Dr. Sharon Orrange - November 28, 2017
More than one in ten visits to a primary care doctor is for fatigue. Fatigue is composed of three major components: generalized weakness (difficulty in initiating activities), easy fatigability (difficulty in completing activities), and mental fatigue (difficulty with concentration and memory). While certainly not the only answer, medications may cause fatigue. Here are some of the common culprits.
Beta-blockers wear many hats. See More
Dr. Sharon Orrange - November 06, 2017
Most diarrhea will resolve within 24 to 48 hours—if it’s caused by viral gastroenteritis (a stomach bug) or food borne illness. If your diarrhea is hanging on and not resolving, take a look at your medications. It can be challenging to identify which medication may be causing drug-induced diarrhea, especially if you’re taking multiple medications. Here are some well-known offenders commonly associated with drug-induced diarrhea. See More
Dr. Sharon Orrange - May 30, 2017
Impaired sleep (insomnia) is a major complaint from patients in my practice, with huge personal and economic costs. When it comes to treatments for either difficulty going to sleep or staying asleep, looking for an easily reversible cause is the first step.
One of the first places to look: many drugs may affect the quality and duration of sleep. These 18 meds have been shown in studies to do just that. See More
Dr. Sharon Orrange - April 04, 2017
“Can I have a drink while I’m taking my medication?” This is a question that primary care doctors are frequently asked, rightly so. Almost 50% of Americans report taking a prescription medication in the previous month. Alcohol in moderation (3 – 5 drinks per week) is recommended for stroke and heart disease prevention, and many folks taking medications known to interact with alcohol still report regular use. See More
Dr. Sharon Orrange - December 21, 2016
“Can I just stop my medication?” This question, frequently asked of primary care doctors, has a complicated answer. For starters, if you are taking a medication that is controlling an ongoing medical problem like high blood pressure, diabetes, or high cholesterol you should never stop it on your own—or your problem will return. Many patients do come clean though, and report that they just plain stopped their meds. See More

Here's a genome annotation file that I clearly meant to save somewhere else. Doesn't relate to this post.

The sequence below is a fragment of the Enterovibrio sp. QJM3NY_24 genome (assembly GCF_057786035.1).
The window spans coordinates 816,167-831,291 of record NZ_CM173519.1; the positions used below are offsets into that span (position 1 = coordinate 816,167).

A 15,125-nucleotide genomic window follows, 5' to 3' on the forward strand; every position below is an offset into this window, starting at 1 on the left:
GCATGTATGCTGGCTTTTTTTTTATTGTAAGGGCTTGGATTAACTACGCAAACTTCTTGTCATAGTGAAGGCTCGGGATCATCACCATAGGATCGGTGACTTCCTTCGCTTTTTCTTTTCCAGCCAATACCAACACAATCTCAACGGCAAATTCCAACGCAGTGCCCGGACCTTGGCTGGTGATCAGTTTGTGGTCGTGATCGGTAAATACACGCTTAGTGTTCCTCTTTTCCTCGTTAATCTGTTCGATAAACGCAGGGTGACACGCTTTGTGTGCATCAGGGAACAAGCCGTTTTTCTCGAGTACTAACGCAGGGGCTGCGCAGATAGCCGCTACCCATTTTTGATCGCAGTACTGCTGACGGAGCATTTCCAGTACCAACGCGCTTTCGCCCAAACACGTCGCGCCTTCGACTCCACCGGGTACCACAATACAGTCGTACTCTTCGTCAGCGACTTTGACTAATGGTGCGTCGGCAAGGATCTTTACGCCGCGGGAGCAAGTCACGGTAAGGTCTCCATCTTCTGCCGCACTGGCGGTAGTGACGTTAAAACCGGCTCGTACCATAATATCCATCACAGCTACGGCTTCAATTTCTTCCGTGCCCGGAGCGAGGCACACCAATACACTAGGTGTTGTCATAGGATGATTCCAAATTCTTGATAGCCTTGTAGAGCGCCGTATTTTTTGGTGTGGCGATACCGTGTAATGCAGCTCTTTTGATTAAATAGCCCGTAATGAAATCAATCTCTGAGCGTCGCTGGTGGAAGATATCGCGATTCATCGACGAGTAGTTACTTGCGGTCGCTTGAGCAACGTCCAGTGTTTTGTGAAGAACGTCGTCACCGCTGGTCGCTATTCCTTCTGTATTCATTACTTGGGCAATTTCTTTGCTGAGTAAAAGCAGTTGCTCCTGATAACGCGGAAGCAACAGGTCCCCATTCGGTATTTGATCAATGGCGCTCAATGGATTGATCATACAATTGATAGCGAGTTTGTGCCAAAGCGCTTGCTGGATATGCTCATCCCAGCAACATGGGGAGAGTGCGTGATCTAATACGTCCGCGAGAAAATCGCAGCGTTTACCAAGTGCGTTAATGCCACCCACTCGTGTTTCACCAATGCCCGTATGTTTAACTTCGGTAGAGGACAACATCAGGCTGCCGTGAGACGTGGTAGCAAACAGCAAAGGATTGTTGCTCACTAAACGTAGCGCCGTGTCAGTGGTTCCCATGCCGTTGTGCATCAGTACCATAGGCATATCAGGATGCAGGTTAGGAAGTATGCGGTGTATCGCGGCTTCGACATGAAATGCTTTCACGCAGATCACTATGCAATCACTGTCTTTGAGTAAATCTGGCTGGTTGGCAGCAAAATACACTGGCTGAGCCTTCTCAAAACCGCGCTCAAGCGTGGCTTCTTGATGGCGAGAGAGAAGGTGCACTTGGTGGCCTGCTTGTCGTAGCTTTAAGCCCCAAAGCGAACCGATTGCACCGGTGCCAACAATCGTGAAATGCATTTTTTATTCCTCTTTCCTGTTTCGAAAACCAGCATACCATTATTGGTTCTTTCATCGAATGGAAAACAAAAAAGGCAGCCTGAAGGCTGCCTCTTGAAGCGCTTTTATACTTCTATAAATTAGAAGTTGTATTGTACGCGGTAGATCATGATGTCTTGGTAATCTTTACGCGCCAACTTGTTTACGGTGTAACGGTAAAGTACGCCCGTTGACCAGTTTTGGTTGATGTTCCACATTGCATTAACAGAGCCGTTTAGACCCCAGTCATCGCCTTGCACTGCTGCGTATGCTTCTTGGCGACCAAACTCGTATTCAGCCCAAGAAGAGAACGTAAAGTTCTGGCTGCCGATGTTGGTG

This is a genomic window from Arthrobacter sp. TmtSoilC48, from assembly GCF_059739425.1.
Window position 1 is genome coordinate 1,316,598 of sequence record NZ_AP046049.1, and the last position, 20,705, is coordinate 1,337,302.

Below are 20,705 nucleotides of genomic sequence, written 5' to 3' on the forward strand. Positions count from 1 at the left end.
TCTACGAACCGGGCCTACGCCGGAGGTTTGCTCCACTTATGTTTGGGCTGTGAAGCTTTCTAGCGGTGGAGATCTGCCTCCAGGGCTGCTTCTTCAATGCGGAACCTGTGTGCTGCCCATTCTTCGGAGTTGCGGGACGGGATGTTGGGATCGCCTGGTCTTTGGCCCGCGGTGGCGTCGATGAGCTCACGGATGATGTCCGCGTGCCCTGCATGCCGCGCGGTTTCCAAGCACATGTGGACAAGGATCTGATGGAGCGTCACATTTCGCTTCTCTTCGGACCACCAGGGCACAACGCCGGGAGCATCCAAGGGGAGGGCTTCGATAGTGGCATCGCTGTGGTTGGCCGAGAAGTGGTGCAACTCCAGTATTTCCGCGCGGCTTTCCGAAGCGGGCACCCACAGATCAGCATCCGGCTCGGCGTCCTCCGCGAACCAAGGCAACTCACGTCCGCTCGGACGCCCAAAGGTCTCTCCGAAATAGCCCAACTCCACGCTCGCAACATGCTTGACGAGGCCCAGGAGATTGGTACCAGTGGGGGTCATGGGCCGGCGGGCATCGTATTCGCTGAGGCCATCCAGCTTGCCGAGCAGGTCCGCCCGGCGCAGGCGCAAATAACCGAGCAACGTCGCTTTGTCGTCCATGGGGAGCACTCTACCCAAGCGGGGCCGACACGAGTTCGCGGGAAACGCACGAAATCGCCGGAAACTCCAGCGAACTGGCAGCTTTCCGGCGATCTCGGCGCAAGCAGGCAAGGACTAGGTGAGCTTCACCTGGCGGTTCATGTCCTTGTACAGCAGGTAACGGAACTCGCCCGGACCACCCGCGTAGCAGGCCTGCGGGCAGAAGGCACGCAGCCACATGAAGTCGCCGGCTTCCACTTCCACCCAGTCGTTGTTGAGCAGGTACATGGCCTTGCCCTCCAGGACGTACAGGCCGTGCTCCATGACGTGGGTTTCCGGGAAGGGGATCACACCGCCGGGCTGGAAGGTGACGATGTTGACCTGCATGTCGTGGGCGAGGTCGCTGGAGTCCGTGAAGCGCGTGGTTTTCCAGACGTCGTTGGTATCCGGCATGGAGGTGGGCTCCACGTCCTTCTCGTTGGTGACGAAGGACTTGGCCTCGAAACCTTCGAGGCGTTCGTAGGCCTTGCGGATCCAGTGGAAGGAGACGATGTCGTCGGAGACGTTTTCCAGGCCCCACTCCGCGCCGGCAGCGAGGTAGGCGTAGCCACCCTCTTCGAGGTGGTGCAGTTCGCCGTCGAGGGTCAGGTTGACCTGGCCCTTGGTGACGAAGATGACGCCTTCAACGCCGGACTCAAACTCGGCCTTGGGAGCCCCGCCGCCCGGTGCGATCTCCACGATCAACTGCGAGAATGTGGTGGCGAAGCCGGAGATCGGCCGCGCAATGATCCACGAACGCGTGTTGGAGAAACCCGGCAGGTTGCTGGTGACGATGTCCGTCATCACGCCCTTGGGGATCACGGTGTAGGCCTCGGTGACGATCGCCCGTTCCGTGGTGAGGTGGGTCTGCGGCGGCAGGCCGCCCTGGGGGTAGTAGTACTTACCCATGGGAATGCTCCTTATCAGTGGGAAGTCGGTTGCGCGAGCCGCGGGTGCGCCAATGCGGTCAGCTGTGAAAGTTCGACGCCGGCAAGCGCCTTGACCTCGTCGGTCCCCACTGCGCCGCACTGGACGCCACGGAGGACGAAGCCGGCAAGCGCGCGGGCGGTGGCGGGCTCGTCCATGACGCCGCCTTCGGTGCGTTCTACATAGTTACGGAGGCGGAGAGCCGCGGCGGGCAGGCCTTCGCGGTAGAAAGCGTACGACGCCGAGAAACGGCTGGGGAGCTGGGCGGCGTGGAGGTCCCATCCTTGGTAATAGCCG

Dr. Sharon Orrange - May 18, 2016
You and your healthcare provider have decided it’s time to wean off your antidepressant and now you wonder: what is the best way to stop? Does taking it slow make more sense than cold turkey? What symptoms might I feel?
First: the “discontinuation syndrome” is worse when you stop your antidepressant abruptly. This may include dizziness, nausea, fatigue, muscle aches, chills, anxiety, and irritability. See More
The GoodRx Pharmacist - March 08, 2016
You or someone you know may suffer from anxiety, depression, or both. Anxiety and depression can be extremely debilitating with potential for negatively impacting a person’s daily life, but there are treatments that can help, including therapy and SSRI (selective serotonin reuptake inhibitor) medications like Paxil (paroxetine hydrochloride) and Pexeva (paroxetine mesylate).
What are Paxil and Pexeva prescribed to treat?
Pexeva is used to treat generalize anxiety disorder (GAD), major depressive disorder (MDD), obsessive compulsive disorder (OCD), and panic disorder (PD). See More
Dr. Sharon Orrange - August 24, 2015
Almost 10% of Americans will battle depression over their lifetime. Some people will find themselves depressed after a traumatic life event; for others, it’s a constant battle.
While depression can happen to anyone, here are some surprising statistics:
- People living in the southeast US tend to have a higher incidence of depression.
- People with lower levels of education tend to report more depression. See More
Dr. Sharon Orrange - August 20, 2015
Sexual problems are common in both men and women. These problems take different forms including lack of desire (decreased libido), inability to achieve erection or orgasm and impaired arousal.
Medications are a common and easily treatable cause of sexual dysfunction—and these drugs are the most likely to cause problems. See More
The GoodRx Pharmacist - May 29, 2015
When you hear the phrase “a rare but serious side effect,” what comes to mind? With so many pharmaceutical commercials on television these days you may be be used to hearing that phrase.
Statins like Lipitor (atorvastatin), Zocor (simvastatin), and Crestor (rosuvastatin), are some of the most popular cholesterol medications, and they come with this “fine print” phrase. Statins can cause a rare but serious side effect called rhabdomyolysis. See More